This exotic, mysterious city that had been devastated in WWII and inaccessibly cloistered behind an Iron Curtain in the last half of the 20th century, has been rebuilt and reinvented by its proud people.

The city we know as Budapest was once three cities existing side by side.  Obuda, Buda, and Pest. In 1873, under the reign of the Austro-Hungarian Empire, the three were united to form the city of Budapest.   

With 3000 seats, The Dohany Street Great Synagogue, built in Byzantine-Moorishstyle between 1854-1859, is the largest synagogue in Europe and the second largest in the world. 

The Weeping Willow sculpture (The Hungarian Holocaust Victims and Heroes Memorial) unveiled behind the Great Synagogue in 1991 was funded by the late actor Tony Curtis, is in loving memory of his Hungarian-born parents. 


“Taking the waters” at the Gellert Spa is a Pesti (pronounced peshtee) tradition.  The Art Nouveau spa inspired by Rome’s baths of Caracalla, offers therapeutic massages at bargain basement prices. But don’t expect Baden-Baden luxury.


For some down-home Hungarian cooking, head to Bagolyvár (The Owl’s Castle.)  This   restaurant, in a rustic Transylvanian manor house next door to Gundel, is unique in Hungary.  Bagolyvar serves comfort food like mama (or grandma) used to make.   Next door, in an exquisite turn-of-the-century mansion, is Gundel Restaurant, founded in City Park (Varosliget ) in 1894.  At Gundel, refined versions of traditional Hungarian dishes, as well as the aristocratic cuisine of the Austro-Hungarian era, are served.

In my book, the word ‘Gundel’ is synonymous with the word ‘Budapest.’

BARCELONA, SPAIN: Barcelona, posa't guapa.  "Barcelona, make yourself beautiful."  That was the slogan made up by the city government prior to the 1992 Summer Olympic Games. The vibrancy and enthusiasm of the natives resulted in the beautification of the ornate, imaginative facades of the classic Modernist homes.  Years of dirt and pollution were removed to reveal intricate mosaics, colorful stained-glass windows, and the sinuous lines and curlicues of the architecture of which Antoni Gaudi's work is the best-known example.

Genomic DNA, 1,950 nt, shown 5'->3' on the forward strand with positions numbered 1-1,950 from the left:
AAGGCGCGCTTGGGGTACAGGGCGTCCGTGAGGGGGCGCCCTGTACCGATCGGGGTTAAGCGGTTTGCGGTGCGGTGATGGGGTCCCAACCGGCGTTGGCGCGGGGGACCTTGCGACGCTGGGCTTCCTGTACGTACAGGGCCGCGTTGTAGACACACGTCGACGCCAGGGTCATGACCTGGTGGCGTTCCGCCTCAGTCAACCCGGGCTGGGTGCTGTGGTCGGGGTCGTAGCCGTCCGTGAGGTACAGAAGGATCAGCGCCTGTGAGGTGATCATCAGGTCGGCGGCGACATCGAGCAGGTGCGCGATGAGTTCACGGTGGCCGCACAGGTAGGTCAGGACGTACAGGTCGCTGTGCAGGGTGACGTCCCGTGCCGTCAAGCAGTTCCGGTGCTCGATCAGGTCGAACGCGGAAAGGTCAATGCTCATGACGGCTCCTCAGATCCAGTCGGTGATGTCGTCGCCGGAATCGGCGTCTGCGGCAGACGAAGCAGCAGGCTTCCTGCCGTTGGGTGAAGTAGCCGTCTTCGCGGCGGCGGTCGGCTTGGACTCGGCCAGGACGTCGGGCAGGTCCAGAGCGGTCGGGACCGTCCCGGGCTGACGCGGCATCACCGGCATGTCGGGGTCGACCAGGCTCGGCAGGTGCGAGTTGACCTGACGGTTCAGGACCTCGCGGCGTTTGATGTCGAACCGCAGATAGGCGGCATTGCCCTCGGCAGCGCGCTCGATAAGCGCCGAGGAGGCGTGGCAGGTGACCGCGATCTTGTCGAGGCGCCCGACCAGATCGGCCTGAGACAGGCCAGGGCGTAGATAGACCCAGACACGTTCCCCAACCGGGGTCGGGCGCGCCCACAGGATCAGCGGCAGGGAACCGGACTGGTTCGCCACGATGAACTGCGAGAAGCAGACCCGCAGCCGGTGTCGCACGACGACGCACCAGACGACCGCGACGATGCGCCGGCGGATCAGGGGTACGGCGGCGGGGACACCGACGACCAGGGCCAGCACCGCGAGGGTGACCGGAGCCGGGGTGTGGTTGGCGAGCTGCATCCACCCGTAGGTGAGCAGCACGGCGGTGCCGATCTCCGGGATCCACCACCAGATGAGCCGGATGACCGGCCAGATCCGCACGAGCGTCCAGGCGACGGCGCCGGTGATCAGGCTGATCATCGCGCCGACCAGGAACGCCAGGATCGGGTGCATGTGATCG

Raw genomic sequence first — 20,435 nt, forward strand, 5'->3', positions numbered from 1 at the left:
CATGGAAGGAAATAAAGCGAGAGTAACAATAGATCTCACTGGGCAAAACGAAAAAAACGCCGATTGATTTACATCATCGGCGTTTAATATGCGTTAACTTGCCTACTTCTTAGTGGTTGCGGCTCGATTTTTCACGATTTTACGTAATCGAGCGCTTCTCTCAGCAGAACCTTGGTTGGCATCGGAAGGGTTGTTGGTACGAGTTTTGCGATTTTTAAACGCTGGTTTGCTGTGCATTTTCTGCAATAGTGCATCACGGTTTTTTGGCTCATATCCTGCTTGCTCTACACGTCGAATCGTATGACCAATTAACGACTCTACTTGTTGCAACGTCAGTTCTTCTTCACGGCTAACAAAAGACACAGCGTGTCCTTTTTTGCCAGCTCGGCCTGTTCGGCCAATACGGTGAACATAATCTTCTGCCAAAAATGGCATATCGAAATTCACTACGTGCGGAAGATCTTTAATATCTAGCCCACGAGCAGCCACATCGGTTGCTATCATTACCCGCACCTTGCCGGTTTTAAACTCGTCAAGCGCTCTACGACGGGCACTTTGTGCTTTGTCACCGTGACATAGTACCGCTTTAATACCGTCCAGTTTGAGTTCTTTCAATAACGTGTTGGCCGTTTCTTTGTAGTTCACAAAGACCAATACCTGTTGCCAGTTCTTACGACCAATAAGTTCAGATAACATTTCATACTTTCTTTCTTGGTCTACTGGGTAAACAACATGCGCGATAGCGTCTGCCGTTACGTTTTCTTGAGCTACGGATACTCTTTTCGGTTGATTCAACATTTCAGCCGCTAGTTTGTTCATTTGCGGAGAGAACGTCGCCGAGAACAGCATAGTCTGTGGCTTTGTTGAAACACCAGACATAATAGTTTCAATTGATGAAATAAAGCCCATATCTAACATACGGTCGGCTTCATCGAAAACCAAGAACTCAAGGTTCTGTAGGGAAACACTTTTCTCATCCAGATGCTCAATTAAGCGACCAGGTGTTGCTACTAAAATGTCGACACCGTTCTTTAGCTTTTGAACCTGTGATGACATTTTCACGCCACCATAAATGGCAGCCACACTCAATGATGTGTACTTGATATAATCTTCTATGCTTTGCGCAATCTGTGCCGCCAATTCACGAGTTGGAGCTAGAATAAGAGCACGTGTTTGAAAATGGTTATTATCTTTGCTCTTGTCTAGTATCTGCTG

Gaudi’s Sagrada  Familia Cathedral  (Church of the Sacred Family), with surreal spires said to resemble a melting wedding cake, was initiated by Gaudi in 1882 and has not as yet been completed.


La Pedrera, one of Gaudi's later works, exemplifies the inseparability of art and technique. From the roof terrace of the Pedrera you can observe the skylights and chimneys  as well as a grand overview of the city.   Nearby, the Casa Batllo´ is another Gaudi example of Modernism, the architectural trend of the late 19th and early 20th centuries.

Barcelona offers many renowned museums including Museu Picasso and Fundacio´ Joan Miro´. Yet Barcelona itself is a veritable museum of art and architecture, much of which can be seen and appreciated without ever entering a museum.  Explore the twisted medieval streets of the ancient Bari Gothic, the old town district also known as the Gothic Quarter. 

Barcelona's waterfront can be easily found by heading towards the Monument a Colom (Columbus Monument) that rises more than 150-foot tall on the square known as Placa del Portal de la Pau.  The soaring monument stands in the port at the foot of La Rambla, the lively tree-lined esplanade filled with cafes, shops, vendors, artists and mimes.



JANET STEINBERG is an award-winning Travel Writer, and International Travel Consultant with THE TRAVEL AUTHORITY in Mariemont, Ohio.  She is the winner of 41 national Travel Writing Awards.